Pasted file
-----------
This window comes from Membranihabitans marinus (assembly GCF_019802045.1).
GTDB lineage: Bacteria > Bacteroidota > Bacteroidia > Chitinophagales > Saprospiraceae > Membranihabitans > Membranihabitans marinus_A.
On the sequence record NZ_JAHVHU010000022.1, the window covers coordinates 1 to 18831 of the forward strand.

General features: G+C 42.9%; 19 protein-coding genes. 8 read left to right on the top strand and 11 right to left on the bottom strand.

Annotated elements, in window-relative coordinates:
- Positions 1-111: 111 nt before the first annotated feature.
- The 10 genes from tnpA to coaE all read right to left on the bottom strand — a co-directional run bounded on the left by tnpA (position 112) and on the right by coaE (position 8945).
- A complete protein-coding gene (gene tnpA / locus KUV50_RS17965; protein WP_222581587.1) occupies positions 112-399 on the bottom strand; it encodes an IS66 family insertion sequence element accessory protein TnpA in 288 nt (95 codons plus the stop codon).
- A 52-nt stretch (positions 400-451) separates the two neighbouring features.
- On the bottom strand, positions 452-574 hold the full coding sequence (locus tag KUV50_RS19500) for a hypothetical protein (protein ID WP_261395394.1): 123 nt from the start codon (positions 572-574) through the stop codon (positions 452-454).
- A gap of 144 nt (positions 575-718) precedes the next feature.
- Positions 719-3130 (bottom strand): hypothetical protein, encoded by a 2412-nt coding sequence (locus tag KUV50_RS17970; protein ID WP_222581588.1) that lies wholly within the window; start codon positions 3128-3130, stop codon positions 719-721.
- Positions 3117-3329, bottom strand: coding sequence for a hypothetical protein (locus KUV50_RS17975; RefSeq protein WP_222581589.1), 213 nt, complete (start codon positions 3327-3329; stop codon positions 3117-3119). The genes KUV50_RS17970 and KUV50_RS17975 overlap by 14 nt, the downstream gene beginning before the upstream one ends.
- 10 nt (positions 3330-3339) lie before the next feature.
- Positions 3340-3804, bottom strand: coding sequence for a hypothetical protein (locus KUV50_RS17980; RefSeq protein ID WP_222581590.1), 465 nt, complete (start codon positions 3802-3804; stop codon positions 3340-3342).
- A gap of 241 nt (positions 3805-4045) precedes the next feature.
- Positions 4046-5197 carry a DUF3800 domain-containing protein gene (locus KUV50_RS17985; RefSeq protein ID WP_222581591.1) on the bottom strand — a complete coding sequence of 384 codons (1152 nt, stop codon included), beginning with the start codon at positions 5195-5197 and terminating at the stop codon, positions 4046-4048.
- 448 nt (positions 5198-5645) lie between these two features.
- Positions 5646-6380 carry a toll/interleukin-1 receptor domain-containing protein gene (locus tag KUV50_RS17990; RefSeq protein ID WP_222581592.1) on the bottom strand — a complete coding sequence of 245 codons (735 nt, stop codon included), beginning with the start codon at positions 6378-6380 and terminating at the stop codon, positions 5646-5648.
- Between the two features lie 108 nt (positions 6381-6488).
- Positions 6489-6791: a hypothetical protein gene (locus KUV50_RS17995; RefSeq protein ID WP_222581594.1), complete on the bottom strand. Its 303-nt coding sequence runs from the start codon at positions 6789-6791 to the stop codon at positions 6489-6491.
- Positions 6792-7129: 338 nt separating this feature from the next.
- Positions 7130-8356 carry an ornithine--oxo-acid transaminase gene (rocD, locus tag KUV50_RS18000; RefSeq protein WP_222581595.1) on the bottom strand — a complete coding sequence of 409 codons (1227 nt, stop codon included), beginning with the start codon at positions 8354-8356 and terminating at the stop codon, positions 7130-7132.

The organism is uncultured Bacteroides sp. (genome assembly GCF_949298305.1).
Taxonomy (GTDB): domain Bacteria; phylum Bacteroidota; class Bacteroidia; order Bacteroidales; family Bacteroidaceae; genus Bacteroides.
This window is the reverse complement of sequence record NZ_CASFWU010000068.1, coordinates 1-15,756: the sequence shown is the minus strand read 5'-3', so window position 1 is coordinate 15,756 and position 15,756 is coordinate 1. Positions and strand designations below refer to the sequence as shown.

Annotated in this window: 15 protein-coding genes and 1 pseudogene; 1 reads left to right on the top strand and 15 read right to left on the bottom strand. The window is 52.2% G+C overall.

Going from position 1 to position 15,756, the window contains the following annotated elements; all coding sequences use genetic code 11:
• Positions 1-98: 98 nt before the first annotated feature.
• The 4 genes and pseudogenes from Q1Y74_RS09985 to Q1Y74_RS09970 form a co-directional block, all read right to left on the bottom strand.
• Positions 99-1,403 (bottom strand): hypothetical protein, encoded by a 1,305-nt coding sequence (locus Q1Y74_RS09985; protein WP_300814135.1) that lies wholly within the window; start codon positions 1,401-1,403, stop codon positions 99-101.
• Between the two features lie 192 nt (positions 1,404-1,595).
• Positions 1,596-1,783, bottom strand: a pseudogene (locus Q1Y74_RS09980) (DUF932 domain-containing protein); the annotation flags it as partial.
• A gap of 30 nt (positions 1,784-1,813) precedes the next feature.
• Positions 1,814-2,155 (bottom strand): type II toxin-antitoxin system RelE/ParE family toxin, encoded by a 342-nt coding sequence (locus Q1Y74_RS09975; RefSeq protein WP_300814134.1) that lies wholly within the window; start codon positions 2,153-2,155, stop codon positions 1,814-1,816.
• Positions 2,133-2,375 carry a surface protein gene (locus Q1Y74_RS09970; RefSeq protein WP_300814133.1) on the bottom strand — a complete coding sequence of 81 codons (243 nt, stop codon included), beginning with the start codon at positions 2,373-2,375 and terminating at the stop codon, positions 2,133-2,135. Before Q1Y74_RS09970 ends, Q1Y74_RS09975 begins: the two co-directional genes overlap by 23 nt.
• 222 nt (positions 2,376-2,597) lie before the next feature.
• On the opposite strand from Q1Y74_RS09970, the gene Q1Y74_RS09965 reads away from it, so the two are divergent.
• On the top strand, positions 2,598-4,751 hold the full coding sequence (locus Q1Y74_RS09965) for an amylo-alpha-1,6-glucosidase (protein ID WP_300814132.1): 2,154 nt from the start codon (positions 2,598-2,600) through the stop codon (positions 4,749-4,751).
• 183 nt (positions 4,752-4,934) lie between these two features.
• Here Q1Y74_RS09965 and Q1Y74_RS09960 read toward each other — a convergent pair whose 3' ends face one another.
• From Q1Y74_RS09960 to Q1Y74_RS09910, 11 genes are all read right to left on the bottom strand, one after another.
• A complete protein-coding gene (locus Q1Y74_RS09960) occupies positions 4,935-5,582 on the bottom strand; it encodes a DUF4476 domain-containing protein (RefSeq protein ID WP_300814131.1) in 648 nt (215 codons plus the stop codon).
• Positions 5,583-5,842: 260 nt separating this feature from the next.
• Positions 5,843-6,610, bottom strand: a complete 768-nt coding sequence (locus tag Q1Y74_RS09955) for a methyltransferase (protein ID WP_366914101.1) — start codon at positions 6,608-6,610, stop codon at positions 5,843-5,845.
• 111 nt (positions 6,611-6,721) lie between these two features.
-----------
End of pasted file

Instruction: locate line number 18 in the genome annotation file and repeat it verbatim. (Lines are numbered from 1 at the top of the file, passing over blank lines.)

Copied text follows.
- 448 nt (positions 5198-5645) lie between these two features.